The Emergence of “Whelm”
From left – Jackson Suhre, Arny Nadler, and Stephanie Schlaifer
Originally posted on July 20, 2012.
Sculptor Arny Nadler and assistants Stephanie Schlaifer and Jackson Suhre have braved the 100+ degree heat for the last nine days to install Whelm, a sculpture made of 11,000 feet of steel rebar (2,000 ft 1/2″ thick, 9,000 ft 3/8″ thick) that twists and sprawls on the front lawn of Gallery 210. Whelm is proving to be an anomaly in itself. Rather than providing the rigid, gridlocked and vertical forms of many buildings around us, the rebar in this sculpture offers flowing, unpredictable horizontal curves. The unconventional application of this material ultimately transforms our perceptions of its traditional purpose.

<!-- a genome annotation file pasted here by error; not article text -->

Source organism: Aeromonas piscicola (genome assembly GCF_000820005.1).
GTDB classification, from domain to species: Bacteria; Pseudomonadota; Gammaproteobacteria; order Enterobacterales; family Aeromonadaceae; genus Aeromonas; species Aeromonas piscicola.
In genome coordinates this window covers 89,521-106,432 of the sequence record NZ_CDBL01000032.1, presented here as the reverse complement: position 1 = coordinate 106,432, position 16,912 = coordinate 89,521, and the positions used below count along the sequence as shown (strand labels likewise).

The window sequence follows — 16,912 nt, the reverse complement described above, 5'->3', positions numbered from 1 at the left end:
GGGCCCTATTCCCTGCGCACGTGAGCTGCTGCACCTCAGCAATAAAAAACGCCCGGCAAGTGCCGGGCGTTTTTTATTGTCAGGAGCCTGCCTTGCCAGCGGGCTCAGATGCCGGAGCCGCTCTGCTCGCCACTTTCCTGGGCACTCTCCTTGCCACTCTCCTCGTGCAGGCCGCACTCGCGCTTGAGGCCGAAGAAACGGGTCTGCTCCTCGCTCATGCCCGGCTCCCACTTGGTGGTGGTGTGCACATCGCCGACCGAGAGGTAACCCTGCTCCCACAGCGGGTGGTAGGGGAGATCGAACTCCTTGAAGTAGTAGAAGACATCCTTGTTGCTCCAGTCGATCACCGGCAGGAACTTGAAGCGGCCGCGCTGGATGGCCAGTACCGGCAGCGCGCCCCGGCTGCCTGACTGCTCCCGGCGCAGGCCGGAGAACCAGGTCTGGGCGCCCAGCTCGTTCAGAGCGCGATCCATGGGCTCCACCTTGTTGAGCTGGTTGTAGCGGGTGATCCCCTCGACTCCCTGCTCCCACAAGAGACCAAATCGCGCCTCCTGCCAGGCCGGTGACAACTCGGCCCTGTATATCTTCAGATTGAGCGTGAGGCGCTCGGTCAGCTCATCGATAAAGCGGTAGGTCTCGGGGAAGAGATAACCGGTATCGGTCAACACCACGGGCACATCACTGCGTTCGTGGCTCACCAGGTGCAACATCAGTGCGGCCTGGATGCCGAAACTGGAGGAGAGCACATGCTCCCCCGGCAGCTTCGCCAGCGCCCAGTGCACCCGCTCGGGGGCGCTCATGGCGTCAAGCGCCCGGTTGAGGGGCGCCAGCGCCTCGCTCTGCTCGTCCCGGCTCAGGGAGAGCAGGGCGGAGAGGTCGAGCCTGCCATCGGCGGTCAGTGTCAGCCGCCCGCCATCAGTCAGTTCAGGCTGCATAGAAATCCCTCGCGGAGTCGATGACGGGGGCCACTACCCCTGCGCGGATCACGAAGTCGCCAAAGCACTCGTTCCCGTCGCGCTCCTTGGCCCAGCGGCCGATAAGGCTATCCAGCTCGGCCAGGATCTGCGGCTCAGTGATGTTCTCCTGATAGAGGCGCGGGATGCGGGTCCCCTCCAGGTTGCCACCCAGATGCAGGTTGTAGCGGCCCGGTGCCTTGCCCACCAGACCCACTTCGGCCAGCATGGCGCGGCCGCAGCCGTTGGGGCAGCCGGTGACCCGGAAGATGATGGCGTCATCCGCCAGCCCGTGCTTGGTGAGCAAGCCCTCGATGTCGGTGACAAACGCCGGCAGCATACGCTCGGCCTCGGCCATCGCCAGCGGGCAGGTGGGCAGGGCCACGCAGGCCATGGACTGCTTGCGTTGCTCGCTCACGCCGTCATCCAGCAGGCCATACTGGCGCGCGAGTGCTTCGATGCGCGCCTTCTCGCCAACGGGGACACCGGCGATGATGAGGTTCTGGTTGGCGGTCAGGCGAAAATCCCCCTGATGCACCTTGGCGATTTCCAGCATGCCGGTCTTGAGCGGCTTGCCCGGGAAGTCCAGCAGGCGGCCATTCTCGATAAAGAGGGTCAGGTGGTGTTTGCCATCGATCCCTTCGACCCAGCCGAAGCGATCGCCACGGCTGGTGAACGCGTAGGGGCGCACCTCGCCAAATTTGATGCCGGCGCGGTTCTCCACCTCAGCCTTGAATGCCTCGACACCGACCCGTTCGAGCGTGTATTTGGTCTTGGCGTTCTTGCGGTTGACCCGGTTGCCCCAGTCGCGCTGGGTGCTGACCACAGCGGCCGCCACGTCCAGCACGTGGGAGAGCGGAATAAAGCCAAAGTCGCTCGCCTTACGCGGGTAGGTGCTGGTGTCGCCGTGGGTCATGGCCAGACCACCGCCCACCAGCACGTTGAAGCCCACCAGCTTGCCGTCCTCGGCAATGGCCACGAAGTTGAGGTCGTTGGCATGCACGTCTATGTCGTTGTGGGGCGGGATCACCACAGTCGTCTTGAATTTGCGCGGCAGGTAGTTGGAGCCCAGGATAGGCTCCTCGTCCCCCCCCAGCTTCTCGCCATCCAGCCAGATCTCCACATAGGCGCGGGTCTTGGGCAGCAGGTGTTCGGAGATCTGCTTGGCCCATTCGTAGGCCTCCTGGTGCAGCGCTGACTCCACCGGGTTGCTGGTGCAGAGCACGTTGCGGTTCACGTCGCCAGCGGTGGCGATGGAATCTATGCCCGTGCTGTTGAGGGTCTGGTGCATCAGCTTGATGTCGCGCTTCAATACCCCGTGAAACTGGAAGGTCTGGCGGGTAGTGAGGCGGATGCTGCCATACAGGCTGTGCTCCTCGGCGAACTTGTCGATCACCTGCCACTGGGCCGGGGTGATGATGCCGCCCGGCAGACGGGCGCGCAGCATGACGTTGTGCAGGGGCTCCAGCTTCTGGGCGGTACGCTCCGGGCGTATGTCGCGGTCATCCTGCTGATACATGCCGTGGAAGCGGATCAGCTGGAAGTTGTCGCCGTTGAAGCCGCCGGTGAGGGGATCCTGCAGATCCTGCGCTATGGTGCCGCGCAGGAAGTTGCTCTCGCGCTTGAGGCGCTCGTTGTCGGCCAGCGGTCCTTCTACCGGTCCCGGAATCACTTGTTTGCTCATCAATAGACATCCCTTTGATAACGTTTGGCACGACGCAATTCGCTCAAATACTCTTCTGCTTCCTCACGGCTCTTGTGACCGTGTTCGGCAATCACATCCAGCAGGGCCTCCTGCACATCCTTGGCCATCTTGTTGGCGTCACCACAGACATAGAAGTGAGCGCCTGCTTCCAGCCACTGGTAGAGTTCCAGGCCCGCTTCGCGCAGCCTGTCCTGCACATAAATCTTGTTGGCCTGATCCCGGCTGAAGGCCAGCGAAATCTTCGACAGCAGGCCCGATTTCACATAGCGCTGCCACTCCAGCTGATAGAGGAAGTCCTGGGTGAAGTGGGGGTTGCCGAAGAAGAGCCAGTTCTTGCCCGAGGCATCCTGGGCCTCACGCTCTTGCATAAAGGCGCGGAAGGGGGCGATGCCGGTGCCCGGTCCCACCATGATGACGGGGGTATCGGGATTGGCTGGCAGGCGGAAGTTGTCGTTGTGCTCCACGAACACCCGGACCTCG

Arny’s Process: First, Arny produced a wire model of the sculpture that was to be installed. He visited the plot of land to observe the topographic qualities, then decided on a ridge of a small slope for the location of the sculpture. Because of the very high temperatures and recent drought in the St. Louis region, a hammer drill was needed to penetrate the hard ground surface and create holes which would hold the rebar in place. In an accumulative process, Arny, Stephanie and Jackson bent the 20 foot long rebar into a series of arcs that intersect and build off each other. As the rebar was positioned, cable ties were used to hold the lines together. The last few days were spent welding the overlapping rebar. Even after the structure is installed, Whelm will evolve with the changing seasons. The steel will rust when exposed to rain, altering the overall colors of the piece. In addition, Autumn will offer an analogous backdrop for these ochre tones. Finally in Winter, the rebar will emerge from the starkly contrasting blankets of snow.